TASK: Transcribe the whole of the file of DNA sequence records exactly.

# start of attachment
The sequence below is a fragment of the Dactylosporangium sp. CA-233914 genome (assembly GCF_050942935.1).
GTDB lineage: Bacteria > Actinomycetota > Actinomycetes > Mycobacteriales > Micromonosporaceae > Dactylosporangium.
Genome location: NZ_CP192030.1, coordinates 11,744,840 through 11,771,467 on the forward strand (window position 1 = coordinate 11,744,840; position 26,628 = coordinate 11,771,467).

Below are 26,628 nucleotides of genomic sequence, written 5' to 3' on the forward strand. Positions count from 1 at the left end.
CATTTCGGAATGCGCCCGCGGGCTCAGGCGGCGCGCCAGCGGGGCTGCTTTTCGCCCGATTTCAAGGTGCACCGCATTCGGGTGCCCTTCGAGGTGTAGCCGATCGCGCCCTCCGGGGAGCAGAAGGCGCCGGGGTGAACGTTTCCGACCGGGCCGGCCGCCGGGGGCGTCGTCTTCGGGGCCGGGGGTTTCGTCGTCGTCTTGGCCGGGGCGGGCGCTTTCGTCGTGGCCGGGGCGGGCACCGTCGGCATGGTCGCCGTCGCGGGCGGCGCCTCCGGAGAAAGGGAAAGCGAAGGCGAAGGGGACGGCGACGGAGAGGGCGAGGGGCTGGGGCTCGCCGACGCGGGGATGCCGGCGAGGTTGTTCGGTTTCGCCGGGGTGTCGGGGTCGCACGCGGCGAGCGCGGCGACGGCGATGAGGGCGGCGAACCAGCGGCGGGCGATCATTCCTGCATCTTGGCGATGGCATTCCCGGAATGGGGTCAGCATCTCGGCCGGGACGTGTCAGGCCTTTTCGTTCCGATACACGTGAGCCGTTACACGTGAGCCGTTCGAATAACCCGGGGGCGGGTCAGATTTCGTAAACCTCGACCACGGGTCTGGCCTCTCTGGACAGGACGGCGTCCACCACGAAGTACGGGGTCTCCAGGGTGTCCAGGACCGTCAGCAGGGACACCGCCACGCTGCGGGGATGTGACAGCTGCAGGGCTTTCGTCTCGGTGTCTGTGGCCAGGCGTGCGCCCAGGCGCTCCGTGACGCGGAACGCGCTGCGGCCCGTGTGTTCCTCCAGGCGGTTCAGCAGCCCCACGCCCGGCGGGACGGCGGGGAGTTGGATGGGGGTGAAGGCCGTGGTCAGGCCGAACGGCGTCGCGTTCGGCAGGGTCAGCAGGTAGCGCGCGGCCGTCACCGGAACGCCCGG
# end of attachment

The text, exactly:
The sequence below is a fragment of the Dactylosporangium sp. CA-233914 genome (assembly GCF_050942935.1).
GTDB lineage: Bacteria > Actinomycetota > Actinomycetes > Mycobacteriales > Micromonosporaceae > Dactylosporangium.
Genome location: NZ_CP192030.1, coordinates 11,744,840 through 11,771,467 on the forward strand (window position 1 = coordinate 11,744,840; position 26,628 = coordinate 11,771,467).

Below are 26,628 nucleotides of genomic sequence, written 5' to 3' on the forward strand. Positions count from 1 at the left end.
CATTTCGGAATGCGCCCGCGGGCTCAGGCGGCGCGCCAGCGGGGCTGCTTTTCGCCCGATTTCAAGGTGCACCGCATTCGGGTGCCCTTCGAGGTGTAGCCGATCGCGCCCTCCGGGGAGCAGAAGGCGCCGGGGTGAACGTTTCCGACCGGGCCGGCCGCCGGGGGCGTCGTCTTCGGGGCCGGGGGTTTCGTCGTCGTCTTGGCCGGGGCGGGCGCTTTCGTCGTGGCCGGGGCGGGCACCGTCGGCATGGTCGCCGTCGCGGGCGGCGCCTCCGGAGAAAGGGAAAGCGAAGGCGAAGGGGACGGCGACGGAGAGGGCGAGGGGCTGGGGCTCGCCGACGCGGGGATGCCGGCGAGGTTGTTCGGTTTCGCCGGGGTGTCGGGGTCGCACGCGGCGAGCGCGGCGACGGCGATGAGGGCGGCGAACCAGCGGCGGGCGATCATTCCTGCATCTTGGCGATGGCATTCCCGGAATGGGGTCAGCATCTCGGCCGGGACGTGTCAGGCCTTTTCGTTCCGATACACGTGAGCCGTTACACGTGAGCCGTTCGAATAACCCGGGGGCGGGTCAGATTTCGTAAACCTCGACCACGGGTCTGGCCTCTCTGGACAGGACGGCGTCCACCACGAAGTACGGGGTCTCCAGGGTGTCCAGGACCGTCAGCAGGGACACCGCCACGCTGCGGGGATGTGACAGCTGCAGGGCTTTCGTCTCGGTGTCTGTGGCCAGGCGTGCGCCCAGGCGCTCCGTGACGCGGAACGCGCTGCGGCCCGTGTGTTCCTCCAGGCGGTTCAGCAGCCCCACGCCCGGCGGGACGGCGGGGAGTTGGATGGGGGTGAAGGCCGTGGTCAGGCCGAACGGCGTCGCGTTCGGCAGGGTCAGCAGGTAGCGCGCGGCCGTCACCGGAACGCCCGG